‘Magic’, ‘medicinal’ water keeping tourists and towns afloat | The Pool

In a dusty outback village, in the middle
of winter, Alan Smith and his wife are swimming. But, it’s not your typical backyard pool. Well we accidentally stumbled on it 12 months
ago and this is our third time back here. It’s just an easy place to come to. Alan Smith and his wife have driven to Burren
Junction, in the North West of New South Wales, from their home at Gloucester, on the Central
Coast, to immerse themselves in the hot, mineralised water of the Great Artesian Basin. Well I tell everybody it’s magic water, I’ve
got a bit of a truck drivers knee and I get in here and it’s good. And he’s not the only one visiting for the
same reason. Julie Chauvet is from Adelaide, more than
1,400 kilometres away. I love being here in the beautiful warm water because it really does help my arthritis. I’ve got arthritis in my back, and my knee,
my hands, my feet and when I’m in the water you feel absolutely fantastic. There are bore baths like those at Burren
Junction scattered across the country. Fed by the Great Artesian Basin, the largest and
deepest of its kind in the world. Further south, in the New South Wales Riverina, a sign at the Barmedman Mineral Pool kiosk suggests it may also have therapeutic properties. We have even had people come with bottles, fill them up, take it home so they can soak their feet in it and that sort of thing. The water is very salty, it’s seven per cent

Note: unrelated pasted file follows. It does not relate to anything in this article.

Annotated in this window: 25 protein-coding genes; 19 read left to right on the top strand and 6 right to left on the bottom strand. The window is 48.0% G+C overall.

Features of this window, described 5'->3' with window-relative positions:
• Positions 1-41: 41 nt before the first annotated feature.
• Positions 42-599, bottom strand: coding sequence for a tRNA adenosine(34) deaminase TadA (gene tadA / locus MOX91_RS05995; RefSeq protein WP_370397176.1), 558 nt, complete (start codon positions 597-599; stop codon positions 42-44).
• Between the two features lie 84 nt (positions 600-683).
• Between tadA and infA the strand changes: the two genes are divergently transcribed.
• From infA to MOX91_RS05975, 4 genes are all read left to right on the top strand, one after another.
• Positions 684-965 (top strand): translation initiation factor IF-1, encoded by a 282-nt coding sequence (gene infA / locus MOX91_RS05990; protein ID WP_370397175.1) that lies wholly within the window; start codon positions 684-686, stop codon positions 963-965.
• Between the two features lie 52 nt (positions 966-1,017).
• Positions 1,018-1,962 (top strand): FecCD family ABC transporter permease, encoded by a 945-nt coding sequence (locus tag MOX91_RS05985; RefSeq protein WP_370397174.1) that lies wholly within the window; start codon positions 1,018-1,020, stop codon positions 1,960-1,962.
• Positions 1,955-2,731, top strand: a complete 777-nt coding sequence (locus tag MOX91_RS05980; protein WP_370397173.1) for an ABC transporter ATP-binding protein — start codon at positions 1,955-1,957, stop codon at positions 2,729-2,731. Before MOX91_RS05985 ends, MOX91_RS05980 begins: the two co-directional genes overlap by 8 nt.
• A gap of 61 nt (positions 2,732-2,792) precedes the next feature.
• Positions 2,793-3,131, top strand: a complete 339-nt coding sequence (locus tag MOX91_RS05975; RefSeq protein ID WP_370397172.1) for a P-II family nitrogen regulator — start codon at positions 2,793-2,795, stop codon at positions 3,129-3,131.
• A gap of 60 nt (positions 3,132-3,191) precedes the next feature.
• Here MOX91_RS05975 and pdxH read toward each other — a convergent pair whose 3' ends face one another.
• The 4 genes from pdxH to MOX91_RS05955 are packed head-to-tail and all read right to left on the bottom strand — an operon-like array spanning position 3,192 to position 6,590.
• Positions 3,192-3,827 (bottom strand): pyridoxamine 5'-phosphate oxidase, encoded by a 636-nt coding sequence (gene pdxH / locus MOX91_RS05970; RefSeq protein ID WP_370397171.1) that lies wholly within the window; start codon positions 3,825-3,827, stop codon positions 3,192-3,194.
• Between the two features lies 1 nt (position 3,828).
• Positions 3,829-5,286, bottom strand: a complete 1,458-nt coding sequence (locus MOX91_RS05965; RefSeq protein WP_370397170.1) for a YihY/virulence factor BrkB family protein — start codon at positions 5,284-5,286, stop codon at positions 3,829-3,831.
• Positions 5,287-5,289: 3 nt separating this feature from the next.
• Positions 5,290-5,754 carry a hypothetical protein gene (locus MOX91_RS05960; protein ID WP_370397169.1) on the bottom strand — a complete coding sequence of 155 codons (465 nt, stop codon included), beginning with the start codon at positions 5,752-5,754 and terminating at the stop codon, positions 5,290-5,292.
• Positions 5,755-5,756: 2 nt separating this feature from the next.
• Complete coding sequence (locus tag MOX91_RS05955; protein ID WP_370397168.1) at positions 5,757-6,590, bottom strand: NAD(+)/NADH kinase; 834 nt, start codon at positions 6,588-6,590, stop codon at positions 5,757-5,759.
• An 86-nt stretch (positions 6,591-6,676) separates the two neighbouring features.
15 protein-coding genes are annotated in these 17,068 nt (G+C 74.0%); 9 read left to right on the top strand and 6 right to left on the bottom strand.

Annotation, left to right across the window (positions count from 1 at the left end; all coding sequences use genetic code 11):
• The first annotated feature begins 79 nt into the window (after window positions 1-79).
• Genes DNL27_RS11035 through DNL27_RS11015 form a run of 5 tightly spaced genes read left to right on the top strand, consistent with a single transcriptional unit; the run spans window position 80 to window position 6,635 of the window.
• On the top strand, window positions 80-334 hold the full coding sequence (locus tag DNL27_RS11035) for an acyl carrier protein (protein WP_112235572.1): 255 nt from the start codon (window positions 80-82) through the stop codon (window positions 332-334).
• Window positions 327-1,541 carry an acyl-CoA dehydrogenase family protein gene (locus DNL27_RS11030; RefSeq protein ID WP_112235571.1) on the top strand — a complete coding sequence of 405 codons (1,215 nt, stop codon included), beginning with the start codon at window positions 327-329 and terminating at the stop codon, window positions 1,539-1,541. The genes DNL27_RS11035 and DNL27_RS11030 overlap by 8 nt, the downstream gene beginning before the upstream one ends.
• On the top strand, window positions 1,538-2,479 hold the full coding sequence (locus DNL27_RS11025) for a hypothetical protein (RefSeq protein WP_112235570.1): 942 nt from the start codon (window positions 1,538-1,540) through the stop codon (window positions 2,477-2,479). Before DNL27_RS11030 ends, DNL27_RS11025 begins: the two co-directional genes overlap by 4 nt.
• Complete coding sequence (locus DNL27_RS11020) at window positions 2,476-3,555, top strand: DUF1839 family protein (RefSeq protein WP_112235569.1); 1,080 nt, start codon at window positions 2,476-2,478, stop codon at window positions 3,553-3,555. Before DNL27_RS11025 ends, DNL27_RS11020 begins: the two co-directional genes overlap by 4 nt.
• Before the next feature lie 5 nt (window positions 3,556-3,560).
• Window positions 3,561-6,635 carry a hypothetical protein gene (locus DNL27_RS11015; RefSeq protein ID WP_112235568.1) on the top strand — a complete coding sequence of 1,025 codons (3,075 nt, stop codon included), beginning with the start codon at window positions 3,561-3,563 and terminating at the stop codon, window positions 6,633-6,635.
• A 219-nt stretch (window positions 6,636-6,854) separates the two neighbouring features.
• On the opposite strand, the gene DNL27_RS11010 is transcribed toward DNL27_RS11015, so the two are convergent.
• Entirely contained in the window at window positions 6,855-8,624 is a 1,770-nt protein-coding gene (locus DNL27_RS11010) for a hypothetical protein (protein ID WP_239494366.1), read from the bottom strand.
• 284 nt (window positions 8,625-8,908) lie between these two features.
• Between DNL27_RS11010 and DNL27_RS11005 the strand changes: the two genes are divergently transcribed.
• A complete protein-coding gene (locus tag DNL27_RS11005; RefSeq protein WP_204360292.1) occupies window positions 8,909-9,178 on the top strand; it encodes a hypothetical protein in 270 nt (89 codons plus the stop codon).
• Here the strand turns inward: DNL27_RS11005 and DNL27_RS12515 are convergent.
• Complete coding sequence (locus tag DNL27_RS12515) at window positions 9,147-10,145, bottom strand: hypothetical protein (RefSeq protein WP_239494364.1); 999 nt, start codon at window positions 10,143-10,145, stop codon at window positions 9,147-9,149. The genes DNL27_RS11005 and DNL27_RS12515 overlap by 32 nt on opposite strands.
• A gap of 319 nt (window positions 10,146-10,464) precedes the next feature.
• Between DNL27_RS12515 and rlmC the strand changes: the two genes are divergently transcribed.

saltier than seawater. It’s not actually saline salts, not table salt, it’s an epsom salt. Ian Moore’s grandfather was one of the original
trustees of the pool, which is run and funded entirely by the community. We’re replacing cement work which has weathered
over the many years. We’re refurbishing the toilet block and
we’re putting in aeration in the bottom of the pool as well. So it should be no surprise that the local connection to the pool is strong. It’s just a beautiful spot to come and have
a picnic and a swim. More than 250 kilometres to the south east,
in the Kosciuszko National Park, at Yarrangobilly Caves lies another thermal pool. We have people that drive long distances just to come and swim in the thermal pool. It’s really relaxing. They come out and just want to swim in a nice
natural pool. It’s a nice alternative to chlorine and
it’s really amazing for your body. It’s very highly saturated with minerals,
it’s got lots of magnesium, sodium chlorides and calcium and that helps your skin and your
hair feel like silk when you get out.

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